The year has been especially difficult for both expecting and new parents. Friends and family may be far away, and attending mother’s groups, midwife appointments and parenting events is more difficult.

With over 20 years of experience taking care of babies, Cathy Shortt is a mother herself and a trusted expert in women’s health, pre-pregnancy, antenatal care, pregnancy, labour and birth.

Here are Cathy’s top 10 feeding tips:

1. Antenatal education

Similar to a birth plan, gaining some knowledge before you embark on your feeding journey sets you up for success. In a tailored education session, the practitioner would cover everything from anatomy, history, normal feeding behaviours, output, changes in your milk, positioning and attachment, along with antenatal hand expression to guide you and identify any possible challenges.

When it comes to successful breastfeeding, gaining some knowledge beforehand will help.

2. Skin to skin

Skin to skin is imperative and this really is the building block of lactation. Where possible, place your baby on your chest after birth; this allows for temperature regulation and early initiation of breastfeeding. Babies tend to be most awake the first hour following birth so it’s the optimal time to offer your baby an opportunity at the breast.

3. Identify the early feeding cues

The feeding cues are the language babies use to let us know they are hungry. The early feeding cues are subtle and can be a turning of the head, opening of the mouth or sucking of their hands – pop baby on your chest and if they are looking like a woodpecker, they’re using their rooting reflex to ask nicely for a feed. If unable to feed your baby during those early feeding cues, babies will often escalate to mid then late feeding cues where they will cry and be distressed. If your baby is distressed, gently calm them before attempting to feed.

Cathy Shortt is a mother herself and a trusted expert in women’s health, pre-pregnancy, antenatal care, pregnancy, labour and birth.

4. Positioning and attachment

There are many ways to attach your baby to the breast, so take the time to work out which position suits you and your baby best; getting this right will facilitate a happy feeding experience. Also ensure you’re comfortable before learning the art of feeding, and particularly, look after your posture and your back – you’re just as important as your baby! Make sure you are chest to chest, then tickle your baby’s nose with the nipple (watch the mouth open) and bring your baby gently to the breast. Your baby should have both nipple and areola in their mouth; the sucks and swallows should follow, indicating transfer of milk.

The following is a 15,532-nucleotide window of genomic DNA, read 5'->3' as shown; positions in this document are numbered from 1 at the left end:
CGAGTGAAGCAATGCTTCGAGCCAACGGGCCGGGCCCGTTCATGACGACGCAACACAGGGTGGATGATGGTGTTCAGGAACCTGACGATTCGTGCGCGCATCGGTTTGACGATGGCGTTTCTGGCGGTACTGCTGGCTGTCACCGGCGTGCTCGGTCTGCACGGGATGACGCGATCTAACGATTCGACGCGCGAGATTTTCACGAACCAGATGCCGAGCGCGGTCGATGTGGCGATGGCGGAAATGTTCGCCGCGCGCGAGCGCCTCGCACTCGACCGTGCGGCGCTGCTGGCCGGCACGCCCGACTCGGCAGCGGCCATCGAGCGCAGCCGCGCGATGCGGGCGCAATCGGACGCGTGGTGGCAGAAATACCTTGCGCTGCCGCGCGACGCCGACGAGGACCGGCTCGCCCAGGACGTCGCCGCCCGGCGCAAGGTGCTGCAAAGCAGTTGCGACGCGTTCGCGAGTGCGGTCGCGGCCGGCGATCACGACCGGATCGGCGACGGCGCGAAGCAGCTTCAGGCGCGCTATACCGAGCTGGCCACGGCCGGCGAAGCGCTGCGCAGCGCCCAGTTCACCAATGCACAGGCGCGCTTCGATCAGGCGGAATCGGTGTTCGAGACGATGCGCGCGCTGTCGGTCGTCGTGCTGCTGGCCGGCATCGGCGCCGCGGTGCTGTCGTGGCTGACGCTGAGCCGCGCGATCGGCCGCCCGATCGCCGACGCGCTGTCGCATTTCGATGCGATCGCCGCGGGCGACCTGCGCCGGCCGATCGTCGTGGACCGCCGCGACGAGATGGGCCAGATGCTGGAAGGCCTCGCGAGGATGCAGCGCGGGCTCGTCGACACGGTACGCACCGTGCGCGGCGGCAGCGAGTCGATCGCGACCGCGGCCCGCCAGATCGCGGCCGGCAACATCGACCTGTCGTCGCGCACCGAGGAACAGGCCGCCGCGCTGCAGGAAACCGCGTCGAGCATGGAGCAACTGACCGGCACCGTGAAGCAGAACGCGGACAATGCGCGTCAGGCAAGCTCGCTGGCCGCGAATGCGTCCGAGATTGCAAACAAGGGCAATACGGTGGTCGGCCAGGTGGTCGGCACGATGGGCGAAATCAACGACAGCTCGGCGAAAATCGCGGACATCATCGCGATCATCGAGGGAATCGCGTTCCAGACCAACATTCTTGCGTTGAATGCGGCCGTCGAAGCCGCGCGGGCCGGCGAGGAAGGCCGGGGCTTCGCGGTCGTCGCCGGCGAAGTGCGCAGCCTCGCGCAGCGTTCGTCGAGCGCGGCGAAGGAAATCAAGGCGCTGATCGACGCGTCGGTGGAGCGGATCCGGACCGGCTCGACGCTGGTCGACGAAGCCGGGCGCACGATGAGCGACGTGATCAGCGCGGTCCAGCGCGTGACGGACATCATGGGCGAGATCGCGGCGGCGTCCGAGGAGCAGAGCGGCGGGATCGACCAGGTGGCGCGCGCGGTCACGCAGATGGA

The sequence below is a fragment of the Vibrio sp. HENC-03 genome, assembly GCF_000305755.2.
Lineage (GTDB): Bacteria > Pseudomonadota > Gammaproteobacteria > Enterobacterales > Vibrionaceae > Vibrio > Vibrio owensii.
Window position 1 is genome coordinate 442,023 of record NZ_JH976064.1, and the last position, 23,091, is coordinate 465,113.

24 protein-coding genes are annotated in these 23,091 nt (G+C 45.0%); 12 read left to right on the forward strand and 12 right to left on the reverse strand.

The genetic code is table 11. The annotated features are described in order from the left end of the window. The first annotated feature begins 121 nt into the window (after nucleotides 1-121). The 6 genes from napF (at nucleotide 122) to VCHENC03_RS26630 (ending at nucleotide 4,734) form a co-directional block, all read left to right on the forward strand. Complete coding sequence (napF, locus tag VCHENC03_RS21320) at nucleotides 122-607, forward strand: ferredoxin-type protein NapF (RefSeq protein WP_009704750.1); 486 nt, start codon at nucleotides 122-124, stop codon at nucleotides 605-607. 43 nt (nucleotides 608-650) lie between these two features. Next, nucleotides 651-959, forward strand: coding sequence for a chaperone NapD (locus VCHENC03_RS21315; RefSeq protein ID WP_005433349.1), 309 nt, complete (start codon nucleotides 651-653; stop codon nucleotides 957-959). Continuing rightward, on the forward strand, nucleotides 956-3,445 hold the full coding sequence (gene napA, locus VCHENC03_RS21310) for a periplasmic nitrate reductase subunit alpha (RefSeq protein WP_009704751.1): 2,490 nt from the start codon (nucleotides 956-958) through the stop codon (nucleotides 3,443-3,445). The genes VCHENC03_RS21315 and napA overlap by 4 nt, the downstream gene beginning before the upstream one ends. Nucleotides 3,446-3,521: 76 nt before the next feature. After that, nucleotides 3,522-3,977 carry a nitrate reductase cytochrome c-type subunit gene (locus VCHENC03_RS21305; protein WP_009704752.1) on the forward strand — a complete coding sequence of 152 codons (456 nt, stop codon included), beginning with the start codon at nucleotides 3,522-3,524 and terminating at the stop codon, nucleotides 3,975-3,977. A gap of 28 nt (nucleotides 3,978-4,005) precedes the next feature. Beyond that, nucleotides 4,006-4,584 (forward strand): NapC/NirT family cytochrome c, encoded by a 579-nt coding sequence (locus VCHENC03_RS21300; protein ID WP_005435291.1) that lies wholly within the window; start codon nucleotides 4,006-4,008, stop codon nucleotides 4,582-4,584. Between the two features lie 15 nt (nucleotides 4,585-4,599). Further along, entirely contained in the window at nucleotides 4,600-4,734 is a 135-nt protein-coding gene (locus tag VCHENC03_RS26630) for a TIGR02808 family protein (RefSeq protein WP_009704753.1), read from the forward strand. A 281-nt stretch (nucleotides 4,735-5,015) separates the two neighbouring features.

5. Ditch the clock and watch the baby

Unless clinically indicated, allow your baby to naturally wake for feeds and only feed when they are asking for it. Try not to time the feeds (we don’t time how long it takes us to eat dinner); instead, use this time to get to know your baby and when they have had enough to eat. Once your baby has finished having enough milk, they should look relaxed and their limbs will be lovely and floppy – hence the term, milk drunk.

6. Pain is not normal

When a baby is attaching, you may feel an initial pulling sensation as they draw the breast back towards the junction of the hard and soft palate in the mouth. If it doesn’t feel right, it usually isn’t – and especially if you feel any pain – it’s worth getting further assistance to navigate the challenges in conjunction with your nominated health care provider.

With breastfeeding if it doesn’t feel right, it usually isn’t.

7. Give it time

Breastfeeding is a relationship, and all relationships take time. Try to remember if it’s your first baby or your first breastfeeding experience, that you are both learning.

8. Seek help and changes to the plan

If things don’t feel like they are working for you or your baby, please seek help! Your local hospital or early childhood centre may have lactation clinics and free breastfeeding support, and you can contact the Australian Breastfeeding Association or LCANZ to find an IBCLC (International Board Certified Lactation Consultant) in your area.

9. Outsource

Mums can’t do everything! Get as much assistance as you can with other household tasks so you can focus on feeding your baby. Have family or friends cook meals, drop off snacks, do laundry for you or dig out the vacuum. Don’t be frightened to draw on those around you, they often want to help but just don’t know how.

10. Breathe

And finally, don’t forget to breathe.

Cathy Shortt is currently hosting a series of ‘Tea Talks’ by the Children’s Panadol Care Club – an online event series where she and Sarah Kearns, a mum of three who is passionate about building a community of parents, chat with real mums and dads from different stages of the parenting journey to share useful information across a range of topics. It’s the perfect opportunity for parents to take time out from their day and relax with a hot cup of tea!

Episode 2 of the Children’s Panadol Care Club ‘Tea Talks’ will take place on Wednesday, December 2nd at 8pm. Tune in via Facebook LIVE where Cathy and Sarah will cover all things related to Fussy Feeding.